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Preparation key to exam success

CIMA’s Jackie Durham explains why preparation is vital if you are to succeed in the exam hall in 2017

February 2017

No doubt 2017 will be very different to 2016. Brexit, the inauguration of President Trump in the US and the inevitable speed of technological change will all result in a rapidly-changing world, with a constantly evolving employment landscape and prospects.
In this environment employability is everything. At CIMA, we have done all we can to ensure a forward-looking syllabus and assessment system that will deliver the skills employers worldwide told us they need from their finance staff. The case studies in particular bring together the knowledge and skills gained at each level into a realistic test of competence. The preparation required for the case studies is very similar to that you would undertake for a job interview, namely background research into the organisation and its markets, customers and financial arrangements, plus an intention to answer the questions set as if they were part of a competence-based interview.
You need to show the CIMA Faculty that you could actually do the job of a finance officer at Operational level, for example – the syllabus has given you the tools and knowledge, but now is your chance to show you know how to use them.

Review your preparation
All well and good, but what happens if the preparation doesn’t pay off? Pass rates are very good for the case studies, but all professional exams are tough; they need to be hard enough to be ‘valuable enough’ and an average student will fail at least one exam on the road to membership. So how do you move onwards and upwards after a setback?
The first thing to do is review your preparation, as exam performance provides essential feedback on your learning experience. Then review what you did in the exam itself – be honest, as learning from your mistakes is the key to success next time around. We have lots of resources on CIMAconnect to help you prepare for the case studies, but sometimes identifying which are most useful is the biggest challenge.
Think about what you did last time, go onto CIMAConnect and see what other people are saying about the exam. Why do they think they passed or failed? Does any of it ring true for you? For example, had you really interrogated the pre-seen? Did you make sure your knowledge from the three subjects was sharp, or were there some gaps you glossed over, or topics you knew were wobbly but hoped wouldn’t come up? Did you get hung up on looking for the competence marks rather than simply producing a good answer to all parts of the requirement?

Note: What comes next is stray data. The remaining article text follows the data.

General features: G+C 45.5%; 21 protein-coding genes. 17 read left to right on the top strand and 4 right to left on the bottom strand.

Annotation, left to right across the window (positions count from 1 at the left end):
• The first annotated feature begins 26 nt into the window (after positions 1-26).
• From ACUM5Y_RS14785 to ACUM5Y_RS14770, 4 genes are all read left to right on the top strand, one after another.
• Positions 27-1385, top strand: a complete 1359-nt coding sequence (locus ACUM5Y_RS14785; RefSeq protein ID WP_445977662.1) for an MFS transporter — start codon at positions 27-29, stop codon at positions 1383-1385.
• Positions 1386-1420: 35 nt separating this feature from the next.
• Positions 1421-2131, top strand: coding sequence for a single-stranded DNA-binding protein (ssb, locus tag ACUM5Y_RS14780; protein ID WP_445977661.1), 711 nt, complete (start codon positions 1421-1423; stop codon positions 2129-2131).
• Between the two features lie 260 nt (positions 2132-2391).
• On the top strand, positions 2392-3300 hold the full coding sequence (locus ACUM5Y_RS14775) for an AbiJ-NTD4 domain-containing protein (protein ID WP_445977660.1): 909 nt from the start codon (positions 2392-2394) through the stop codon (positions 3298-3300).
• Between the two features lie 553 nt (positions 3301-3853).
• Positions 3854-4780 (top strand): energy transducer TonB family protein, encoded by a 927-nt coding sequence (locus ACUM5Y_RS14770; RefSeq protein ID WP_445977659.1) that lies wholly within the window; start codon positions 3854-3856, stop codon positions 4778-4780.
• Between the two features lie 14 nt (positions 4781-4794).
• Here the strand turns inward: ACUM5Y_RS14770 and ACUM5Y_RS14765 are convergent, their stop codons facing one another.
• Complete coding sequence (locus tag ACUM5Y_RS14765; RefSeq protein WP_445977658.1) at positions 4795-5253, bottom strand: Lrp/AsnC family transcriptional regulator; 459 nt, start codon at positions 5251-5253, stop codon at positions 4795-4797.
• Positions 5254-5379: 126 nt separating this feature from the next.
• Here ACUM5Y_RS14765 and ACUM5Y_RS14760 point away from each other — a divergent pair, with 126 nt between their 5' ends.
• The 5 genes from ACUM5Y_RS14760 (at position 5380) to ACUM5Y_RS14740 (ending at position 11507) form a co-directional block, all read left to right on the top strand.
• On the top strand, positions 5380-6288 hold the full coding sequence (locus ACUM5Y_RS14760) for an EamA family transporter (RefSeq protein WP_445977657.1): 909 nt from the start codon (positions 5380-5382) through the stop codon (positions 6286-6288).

This reflection will provide insight. In addition, have a look at our self-test checklists, as these will help you reflect further on what you should have done to prepare. Make sure you fill any gaps or address any shortcomings in knowledge or technique before your next attempt.
Unless you were a long way short of the pass mark and have some serious studying to do, don’t leave it too long before booking in for your next case study exam. It is tough gearing up for a new case, but it’s still better to re-sit while the knowledge from the OTs is fresh in your mind and you feel you have learned the lessons from your previous attempt. Remind yourself that the pass rates are good, of the exams you’ve passed to get to this point, and the rewards of a pass next time around.
Suppose it’s the Objective Test exams for the three subjects at each level that are giving you the biggest headache. What can you do then? Again, the first step is to reflect honestly on where you might have gone wrong. We still talk to students who hope that their weak topics won’t come up or assume they are safe to ignore more peripheral learning outcomes in their preparation. Sadly, this is the way to ensure a rough ride through the OTs. You must study and feel competent in all Learning Outcomes across the syllabus as anything can and will be tested.
The positive news is that the pass rates are good and offer a fair reflection of a student’s learning. Get your learning right and you are en route to a pass. Students still refer to subjects like F3 and P3 as ‘tricky’. In fact, all subjects are ‘tricky’ if you aren’t well prepared. As you move up through the syllabus you’d expect the exams to get more challenging, and this is why employers value our qualification. But if you are well prepared and follow our guidance on time management and exam technique you should succeed.
Read my CIMA Connect blog on time management for F3/P3, which includes some fabulous advice (relevant to all subjects) from a successful F3 student.

Trust your judgement
Confidence is important, too. Not over confidence mixed with optimism, but the true confidence that comes from knowing your stuff and being prepared. If you know the syllabus inside out and upside down trust your own judgement when it comes to tricky questions like the ‘select- all-that-apply’ ones. With these, for each of the given responses, simply ask yourself, “am I sure this response is true/correct?” If the answer is a yes, tick that response. If you are not sure, ignore that response and move on, as your first answer will almost certainly be right.
I am studying for some exams (not CIMA) so have to take heed of my own advice! My exams are OTs like yours, and the temptation to go back and ‘fiddle’ with my responses can be hard to resist. But I have learned through the practice tests that as long as I read the questions carefully first time (I learned the penalties of not doing that very early on!), I do select the correct answer…
So remember all your achievements to get to this point, re-book your exam asap, and then prepare to pass next time around.

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